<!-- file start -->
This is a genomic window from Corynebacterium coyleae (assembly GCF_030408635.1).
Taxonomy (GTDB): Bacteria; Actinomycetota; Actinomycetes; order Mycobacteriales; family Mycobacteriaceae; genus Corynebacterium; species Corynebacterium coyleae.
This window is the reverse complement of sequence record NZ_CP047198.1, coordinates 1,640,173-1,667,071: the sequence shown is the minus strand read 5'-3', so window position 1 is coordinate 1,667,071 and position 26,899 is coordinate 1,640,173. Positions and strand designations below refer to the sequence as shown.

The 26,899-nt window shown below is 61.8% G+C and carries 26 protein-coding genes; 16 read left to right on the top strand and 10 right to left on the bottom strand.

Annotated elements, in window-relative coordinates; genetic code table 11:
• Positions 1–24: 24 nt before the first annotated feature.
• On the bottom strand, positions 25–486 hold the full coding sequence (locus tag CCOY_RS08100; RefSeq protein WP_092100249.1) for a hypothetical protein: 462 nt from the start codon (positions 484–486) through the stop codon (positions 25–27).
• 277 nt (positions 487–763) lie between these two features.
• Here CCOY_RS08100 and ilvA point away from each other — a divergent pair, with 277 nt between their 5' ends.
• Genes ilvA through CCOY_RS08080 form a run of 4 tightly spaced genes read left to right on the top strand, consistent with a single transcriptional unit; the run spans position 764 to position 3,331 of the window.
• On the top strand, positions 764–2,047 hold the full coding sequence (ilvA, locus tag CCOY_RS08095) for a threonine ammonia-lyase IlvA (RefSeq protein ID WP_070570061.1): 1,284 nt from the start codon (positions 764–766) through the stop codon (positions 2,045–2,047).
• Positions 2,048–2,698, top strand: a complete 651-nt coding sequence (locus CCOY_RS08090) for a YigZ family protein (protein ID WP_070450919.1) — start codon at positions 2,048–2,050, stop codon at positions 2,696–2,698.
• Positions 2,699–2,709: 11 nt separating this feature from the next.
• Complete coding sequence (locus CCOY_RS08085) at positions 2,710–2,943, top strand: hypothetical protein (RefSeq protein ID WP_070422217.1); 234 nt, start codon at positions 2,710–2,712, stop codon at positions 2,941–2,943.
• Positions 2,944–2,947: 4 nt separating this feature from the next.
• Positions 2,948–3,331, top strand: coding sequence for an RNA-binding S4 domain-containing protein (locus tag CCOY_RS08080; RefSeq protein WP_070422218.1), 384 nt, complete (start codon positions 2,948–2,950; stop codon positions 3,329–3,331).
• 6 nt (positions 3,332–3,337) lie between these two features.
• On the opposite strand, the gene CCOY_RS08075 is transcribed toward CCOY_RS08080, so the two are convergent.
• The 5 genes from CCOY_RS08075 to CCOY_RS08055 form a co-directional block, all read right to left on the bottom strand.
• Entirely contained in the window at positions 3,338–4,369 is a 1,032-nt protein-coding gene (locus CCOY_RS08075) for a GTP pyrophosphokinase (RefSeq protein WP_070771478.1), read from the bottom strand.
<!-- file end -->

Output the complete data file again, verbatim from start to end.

This is a genomic window from Corynebacterium coyleae (assembly GCF_030408635.1).
Taxonomy (GTDB): Bacteria; Actinomycetota; Actinomycetes; order Mycobacteriales; family Mycobacteriaceae; genus Corynebacterium; species Corynebacterium coyleae.
This window is the reverse complement of sequence record NZ_CP047198.1, coordinates 1,640,173-1,667,071: the sequence shown is the minus strand read 5'-3', so window position 1 is coordinate 1,667,071 and position 26,899 is coordinate 1,640,173. Positions and strand designations below refer to the sequence as shown.

The 26,899-nt window shown below is 61.8% G+C and carries 26 protein-coding genes; 16 read left to right on the top strand and 10 right to left on the bottom strand.

Annotated elements, in window-relative coordinates; genetic code table 11:
• Positions 1–24: 24 nt before the first annotated feature.
• On the bottom strand, positions 25–486 hold the full coding sequence (locus tag CCOY_RS08100; RefSeq protein WP_092100249.1) for a hypothetical protein: 462 nt from the start codon (positions 484–486) through the stop codon (positions 25–27).
• 277 nt (positions 487–763) lie between these two features.
• Here CCOY_RS08100 and ilvA point away from each other — a divergent pair, with 277 nt between their 5' ends.
• Genes ilvA through CCOY_RS08080 form a run of 4 tightly spaced genes read left to right on the top strand, consistent with a single transcriptional unit; the run spans position 764 to position 3,331 of the window.
• On the top strand, positions 764–2,047 hold the full coding sequence (ilvA, locus tag CCOY_RS08095) for a threonine ammonia-lyase IlvA (RefSeq protein ID WP_070570061.1): 1,284 nt from the start codon (positions 764–766) through the stop codon (positions 2,045–2,047).
• Positions 2,048–2,698, top strand: a complete 651-nt coding sequence (locus CCOY_RS08090) for a YigZ family protein (protein ID WP_070450919.1) — start codon at positions 2,048–2,050, stop codon at positions 2,696–2,698.
• Positions 2,699–2,709: 11 nt separating this feature from the next.
• Complete coding sequence (locus CCOY_RS08085) at positions 2,710–2,943, top strand: hypothetical protein (RefSeq protein ID WP_070422217.1); 234 nt, start codon at positions 2,710–2,712, stop codon at positions 2,941–2,943.
• Positions 2,944–2,947: 4 nt separating this feature from the next.
• Positions 2,948–3,331, top strand: coding sequence for an RNA-binding S4 domain-containing protein (locus tag CCOY_RS08080; RefSeq protein WP_070422218.1), 384 nt, complete (start codon positions 2,948–2,950; stop codon positions 3,329–3,331).
• 6 nt (positions 3,332–3,337) lie between these two features.
• On the opposite strand, the gene CCOY_RS08075 is transcribed toward CCOY_RS08080, so the two are convergent.
• The 5 genes from CCOY_RS08075 to CCOY_RS08055 form a co-directional block, all read right to left on the bottom strand.
• Entirely contained in the window at positions 3,338–4,369 is a 1,032-nt protein-coding gene (locus CCOY_RS08075) for a GTP pyrophosphokinase (RefSeq protein WP_070771478.1), read from the bottom strand.